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Radeon HD 6750 1GB vs Radeon HD 7790

Intro

The Radeon HD 6750 1GB comes with a GPU clock speed of 725 MHz, and the 1024 MB of GDDR5 RAM runs at 1000 MHz through a 128-bit bus. It also is comprised of 720 Stream Processors, 36 Texture Address Units, and 16 Raster Operation Units.

Compare those specifications to the Radeon HD 7790, which features a core clock frequency of 1000 MHz and a GDDR5 memory speed of 1500 MHz. It also uses a 128-bit memory bus, and makes use of a 28 nm design. It is made up of 896 SPUs, 56 TAUs, and 16 Raster Operation Units.

(No game benchmarks for this combination yet.)

Power Usage and Theoretical Benchmarks

Power Consumption (Max TDP)

Radeon HD 7790 85 Watts
Radeon HD 6750 1GB 86 Watts
Difference: 1 Watts (1%)

Memory Bandwidth

In theory, the Radeon HD 7790 is 50% quicker than the Radeon HD 6750 1GB overall, because of its higher bandwidth. (explain)

Radeon HD 7790 96000 MB/sec
Radeon HD 6750 1GB 64000 MB/sec
Difference: 32000 (50%)

Texel Rate

The Radeon HD 7790 will be much (approximately 115%) better at AF than the Radeon HD 6750 1GB. (explain)

Radeon HD 7790 56000 Mtexels/sec
Radeon HD 6750 1GB 26100 Mtexels/sec
Difference: 29900 (115%)

Pixel Rate

If using lots of anti-aliasing is important to you, then the Radeon HD 7790 is the winner, by a large margin. (explain)

Radeon HD 7790 16000 Mpixels/sec
Radeon HD 6750 1GB 11600 Mpixels/sec
Difference: 4400 (38%)

Please note that the above 'benchmarks' are all just theoretical - the results were calculated based on the card's specifications, and real-world performance may (and probably will) vary at least a bit.

Price Comparison

Radeon HD 6750 1GB

Amazon.com

Radeon HD 7790

Amazon.com

Please note that the price comparisons are based on search keywords - sometimes it might show cards with very similar names that are not exactly the same as the one chosen in the comparison. We do try to filter out the wrong results as best we can, though.

Specifications

Model Radeon HD 6750 1GB Radeon HD 7790
Manufacturer AMD AMD
Year January 2011 March 2013
Code Name Juniper Pro Bonaire XT
Fab Process 40 nm 28 nm
Bus PCIe x16 PCIe 3.0 x16
Memory 1024 MB 1024 MB
Core Speed 725 MHz 1000 MHz
Shader Speed N/A MHz (N/A) MHz
Memory Speed 1000 MHz (4000 MHz effective) 1500 MHz (6000 MHz effective)
Unified Shaders 720 896
Texture Mapping Units 36 56
Render Output Units 16 16
Bus Type GDDR5 GDDR5
Bus Width 128-bit 128-bit
DirectX Version DirectX 11 DirectX 11.1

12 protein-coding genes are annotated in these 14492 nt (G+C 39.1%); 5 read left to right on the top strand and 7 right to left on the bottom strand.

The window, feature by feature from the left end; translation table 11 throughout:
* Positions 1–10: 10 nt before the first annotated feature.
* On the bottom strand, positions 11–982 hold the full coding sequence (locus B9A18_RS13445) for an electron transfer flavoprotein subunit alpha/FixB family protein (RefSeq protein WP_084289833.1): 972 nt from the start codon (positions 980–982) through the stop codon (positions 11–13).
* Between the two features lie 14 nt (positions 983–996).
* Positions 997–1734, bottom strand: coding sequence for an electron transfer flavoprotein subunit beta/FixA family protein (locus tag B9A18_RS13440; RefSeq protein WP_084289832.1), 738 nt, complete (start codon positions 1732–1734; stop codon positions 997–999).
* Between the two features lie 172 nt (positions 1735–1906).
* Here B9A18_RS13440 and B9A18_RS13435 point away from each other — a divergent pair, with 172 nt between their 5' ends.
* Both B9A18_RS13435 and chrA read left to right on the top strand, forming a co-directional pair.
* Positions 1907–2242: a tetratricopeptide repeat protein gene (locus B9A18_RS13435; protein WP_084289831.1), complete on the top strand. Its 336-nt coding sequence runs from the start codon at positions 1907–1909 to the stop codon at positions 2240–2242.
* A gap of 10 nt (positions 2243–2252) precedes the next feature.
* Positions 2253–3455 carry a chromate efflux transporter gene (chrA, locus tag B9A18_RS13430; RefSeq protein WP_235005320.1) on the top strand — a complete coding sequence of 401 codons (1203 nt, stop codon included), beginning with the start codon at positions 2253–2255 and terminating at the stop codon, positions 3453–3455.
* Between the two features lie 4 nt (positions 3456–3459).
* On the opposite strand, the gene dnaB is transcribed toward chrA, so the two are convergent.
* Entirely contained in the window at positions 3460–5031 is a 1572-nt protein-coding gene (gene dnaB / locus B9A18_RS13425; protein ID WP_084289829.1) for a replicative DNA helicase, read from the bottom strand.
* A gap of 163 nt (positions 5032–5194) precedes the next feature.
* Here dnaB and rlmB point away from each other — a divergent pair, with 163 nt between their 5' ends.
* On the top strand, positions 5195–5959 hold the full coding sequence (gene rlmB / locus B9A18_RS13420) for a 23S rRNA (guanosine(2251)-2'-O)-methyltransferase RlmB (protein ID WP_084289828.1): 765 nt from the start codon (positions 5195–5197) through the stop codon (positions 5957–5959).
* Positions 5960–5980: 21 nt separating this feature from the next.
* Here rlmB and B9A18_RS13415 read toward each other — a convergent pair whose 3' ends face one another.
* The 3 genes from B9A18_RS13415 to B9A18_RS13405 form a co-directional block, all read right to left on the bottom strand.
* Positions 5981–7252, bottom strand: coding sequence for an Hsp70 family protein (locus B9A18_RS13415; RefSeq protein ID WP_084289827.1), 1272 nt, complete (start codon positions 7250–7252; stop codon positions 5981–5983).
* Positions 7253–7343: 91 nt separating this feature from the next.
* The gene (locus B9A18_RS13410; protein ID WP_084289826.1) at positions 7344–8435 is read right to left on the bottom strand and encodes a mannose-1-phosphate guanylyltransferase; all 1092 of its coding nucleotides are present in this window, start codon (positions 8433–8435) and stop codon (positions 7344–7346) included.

OpenGL Version OpenGL 4.1 OpenGL 4.3
Power (Max TDP) 86 watts 85 watts
Shader Model 5.0 5.0
Bandwidth 64000 MB/sec 96000 MB/sec
Texel Rate 26100 Mtexels/sec 56000 Mtexels/sec
Pixel Rate 11600 Mpixels/sec 16000 Mpixels/sec

Memory Bandwidth: Bandwidth is the maximum amount of data (in units of megabytes per second) that can be transferred over the external memory interface in a second. It is worked out by multiplying the bus width by its memory clock speed. If the card has DDR type RAM, it should be multiplied by 2 once again. If DDR5, multiply by 4 instead. The higher the card's memory bandwidth, the better the card will be in general. It especially helps with anti-aliasing, High Dynamic Range and higher screen resolutions.

Texel Rate: Texel rate is the maximum texture map elements (texels) that can be applied per second. This is worked out by multiplying the total number of texture units of the card by the core speed of the chip. The better this number, the better the graphics card will be at handling texture filtering (anisotropic filtering - AF). It is measured in millions of texels processed per second.

Pixel Rate: Pixel rate is the maximum number of pixels that the graphics chip can possibly record to the local memory per second - measured in millions of pixels per second. Pixel rate is calculated by multiplying the number of ROPs by the the core speed of the card. ROPs (Raster Operations Pipelines - also called Render Output Units) are responsible for outputting the pixels (image) to the screen. The actual pixel rate also depends on lots of other factors, most notably the memory bandwidth of the card - the lower the bandwidth is, the lower the potential to get to the maximum fill rate.

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